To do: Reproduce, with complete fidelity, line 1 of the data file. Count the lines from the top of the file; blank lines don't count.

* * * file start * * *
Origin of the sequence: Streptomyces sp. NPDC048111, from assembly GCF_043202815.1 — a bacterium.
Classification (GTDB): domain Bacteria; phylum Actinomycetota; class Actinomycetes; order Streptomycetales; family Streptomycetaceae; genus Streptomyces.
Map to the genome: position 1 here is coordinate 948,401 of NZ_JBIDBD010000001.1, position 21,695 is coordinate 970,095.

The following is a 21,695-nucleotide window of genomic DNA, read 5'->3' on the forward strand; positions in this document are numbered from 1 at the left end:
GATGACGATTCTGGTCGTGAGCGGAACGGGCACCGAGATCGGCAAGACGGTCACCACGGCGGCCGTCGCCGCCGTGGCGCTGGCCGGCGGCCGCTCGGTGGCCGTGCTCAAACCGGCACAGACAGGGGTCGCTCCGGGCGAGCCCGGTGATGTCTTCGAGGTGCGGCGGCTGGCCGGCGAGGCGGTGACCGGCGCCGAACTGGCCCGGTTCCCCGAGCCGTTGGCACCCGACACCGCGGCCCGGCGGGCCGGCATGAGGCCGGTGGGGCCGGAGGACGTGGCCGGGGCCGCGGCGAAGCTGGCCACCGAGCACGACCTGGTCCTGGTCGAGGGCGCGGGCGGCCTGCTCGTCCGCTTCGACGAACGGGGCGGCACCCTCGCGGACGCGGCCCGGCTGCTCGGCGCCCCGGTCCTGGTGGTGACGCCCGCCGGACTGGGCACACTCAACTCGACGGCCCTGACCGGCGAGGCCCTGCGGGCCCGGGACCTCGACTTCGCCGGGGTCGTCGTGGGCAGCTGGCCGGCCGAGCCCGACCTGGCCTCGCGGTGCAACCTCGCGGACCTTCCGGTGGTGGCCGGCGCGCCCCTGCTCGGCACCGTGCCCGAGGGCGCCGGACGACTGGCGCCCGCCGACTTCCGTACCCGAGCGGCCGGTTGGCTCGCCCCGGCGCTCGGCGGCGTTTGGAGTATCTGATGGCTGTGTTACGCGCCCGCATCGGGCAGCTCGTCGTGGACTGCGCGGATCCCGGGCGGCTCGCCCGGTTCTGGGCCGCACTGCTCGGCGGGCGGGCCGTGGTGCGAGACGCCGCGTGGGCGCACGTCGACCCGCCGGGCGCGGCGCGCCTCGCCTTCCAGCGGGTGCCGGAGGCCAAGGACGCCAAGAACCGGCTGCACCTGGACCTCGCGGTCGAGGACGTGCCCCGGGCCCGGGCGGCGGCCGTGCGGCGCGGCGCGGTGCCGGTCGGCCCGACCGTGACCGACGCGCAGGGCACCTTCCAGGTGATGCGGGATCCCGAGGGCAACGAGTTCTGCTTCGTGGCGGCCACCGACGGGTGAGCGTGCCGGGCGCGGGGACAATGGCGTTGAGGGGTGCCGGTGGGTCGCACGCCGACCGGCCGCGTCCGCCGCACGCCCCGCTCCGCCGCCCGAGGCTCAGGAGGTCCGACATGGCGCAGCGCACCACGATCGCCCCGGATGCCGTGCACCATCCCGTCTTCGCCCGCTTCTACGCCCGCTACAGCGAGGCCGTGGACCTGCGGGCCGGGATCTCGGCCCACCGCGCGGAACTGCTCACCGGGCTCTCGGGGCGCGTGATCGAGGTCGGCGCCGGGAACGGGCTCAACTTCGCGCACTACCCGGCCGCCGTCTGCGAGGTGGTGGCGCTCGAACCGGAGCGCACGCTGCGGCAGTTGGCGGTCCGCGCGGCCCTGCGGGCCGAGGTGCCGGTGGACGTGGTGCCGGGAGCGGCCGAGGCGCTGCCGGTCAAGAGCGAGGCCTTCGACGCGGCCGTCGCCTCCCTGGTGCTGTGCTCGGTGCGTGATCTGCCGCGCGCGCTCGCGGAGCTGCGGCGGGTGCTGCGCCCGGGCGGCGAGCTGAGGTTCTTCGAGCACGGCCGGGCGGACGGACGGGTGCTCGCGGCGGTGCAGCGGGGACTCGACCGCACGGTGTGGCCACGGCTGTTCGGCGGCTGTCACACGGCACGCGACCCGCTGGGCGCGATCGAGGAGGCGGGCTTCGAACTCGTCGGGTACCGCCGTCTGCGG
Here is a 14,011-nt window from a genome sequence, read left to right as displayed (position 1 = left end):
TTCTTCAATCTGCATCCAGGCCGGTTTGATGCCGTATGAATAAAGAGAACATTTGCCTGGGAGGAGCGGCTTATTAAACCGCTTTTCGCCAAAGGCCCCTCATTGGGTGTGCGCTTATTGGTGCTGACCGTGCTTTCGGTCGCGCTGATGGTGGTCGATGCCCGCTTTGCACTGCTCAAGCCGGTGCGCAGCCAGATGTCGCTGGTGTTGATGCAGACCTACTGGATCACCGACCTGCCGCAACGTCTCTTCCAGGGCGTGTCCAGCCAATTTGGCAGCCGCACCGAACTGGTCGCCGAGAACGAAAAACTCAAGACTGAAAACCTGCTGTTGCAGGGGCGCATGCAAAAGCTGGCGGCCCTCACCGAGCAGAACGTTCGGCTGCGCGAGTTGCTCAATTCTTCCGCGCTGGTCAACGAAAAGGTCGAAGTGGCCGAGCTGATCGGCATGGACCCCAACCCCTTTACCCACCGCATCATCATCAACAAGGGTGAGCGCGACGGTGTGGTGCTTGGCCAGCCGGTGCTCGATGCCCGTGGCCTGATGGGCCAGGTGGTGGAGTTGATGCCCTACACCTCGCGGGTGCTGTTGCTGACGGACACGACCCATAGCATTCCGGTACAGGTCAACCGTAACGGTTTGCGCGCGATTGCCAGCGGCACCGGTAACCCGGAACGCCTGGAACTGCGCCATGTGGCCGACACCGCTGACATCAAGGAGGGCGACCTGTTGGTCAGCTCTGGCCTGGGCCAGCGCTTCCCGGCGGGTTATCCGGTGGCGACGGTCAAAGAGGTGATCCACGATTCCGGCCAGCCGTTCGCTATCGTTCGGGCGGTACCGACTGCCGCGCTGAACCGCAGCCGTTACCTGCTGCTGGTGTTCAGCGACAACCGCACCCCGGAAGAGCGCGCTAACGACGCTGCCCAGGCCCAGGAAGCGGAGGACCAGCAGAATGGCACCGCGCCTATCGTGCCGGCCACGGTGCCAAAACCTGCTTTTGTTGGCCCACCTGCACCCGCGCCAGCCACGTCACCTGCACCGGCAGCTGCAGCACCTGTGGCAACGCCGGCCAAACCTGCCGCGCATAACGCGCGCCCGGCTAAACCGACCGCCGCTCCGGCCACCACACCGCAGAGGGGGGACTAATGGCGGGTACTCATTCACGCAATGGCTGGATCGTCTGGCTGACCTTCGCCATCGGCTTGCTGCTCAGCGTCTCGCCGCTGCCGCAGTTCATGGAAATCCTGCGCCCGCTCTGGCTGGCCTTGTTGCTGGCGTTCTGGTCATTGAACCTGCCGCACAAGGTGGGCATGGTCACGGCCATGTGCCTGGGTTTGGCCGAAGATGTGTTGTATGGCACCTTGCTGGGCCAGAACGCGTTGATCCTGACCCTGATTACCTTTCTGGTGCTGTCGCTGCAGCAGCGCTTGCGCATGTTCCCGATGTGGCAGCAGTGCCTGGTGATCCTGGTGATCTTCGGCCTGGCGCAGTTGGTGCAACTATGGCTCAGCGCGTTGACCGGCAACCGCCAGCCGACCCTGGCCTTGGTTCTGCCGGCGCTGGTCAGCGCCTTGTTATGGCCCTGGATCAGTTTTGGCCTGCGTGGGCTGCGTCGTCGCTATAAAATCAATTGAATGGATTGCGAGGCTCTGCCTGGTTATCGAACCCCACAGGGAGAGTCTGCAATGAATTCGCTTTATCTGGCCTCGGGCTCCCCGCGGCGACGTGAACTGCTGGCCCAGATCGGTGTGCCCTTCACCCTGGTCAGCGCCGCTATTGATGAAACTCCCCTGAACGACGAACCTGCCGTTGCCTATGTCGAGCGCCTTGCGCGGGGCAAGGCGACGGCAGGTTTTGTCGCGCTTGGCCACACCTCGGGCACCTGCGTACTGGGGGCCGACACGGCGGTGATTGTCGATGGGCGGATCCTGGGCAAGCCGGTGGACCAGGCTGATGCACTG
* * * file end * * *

Origin of the sequence: Streptomyces sp. NPDC048111, from assembly GCF_043202815.1 — a bacterium.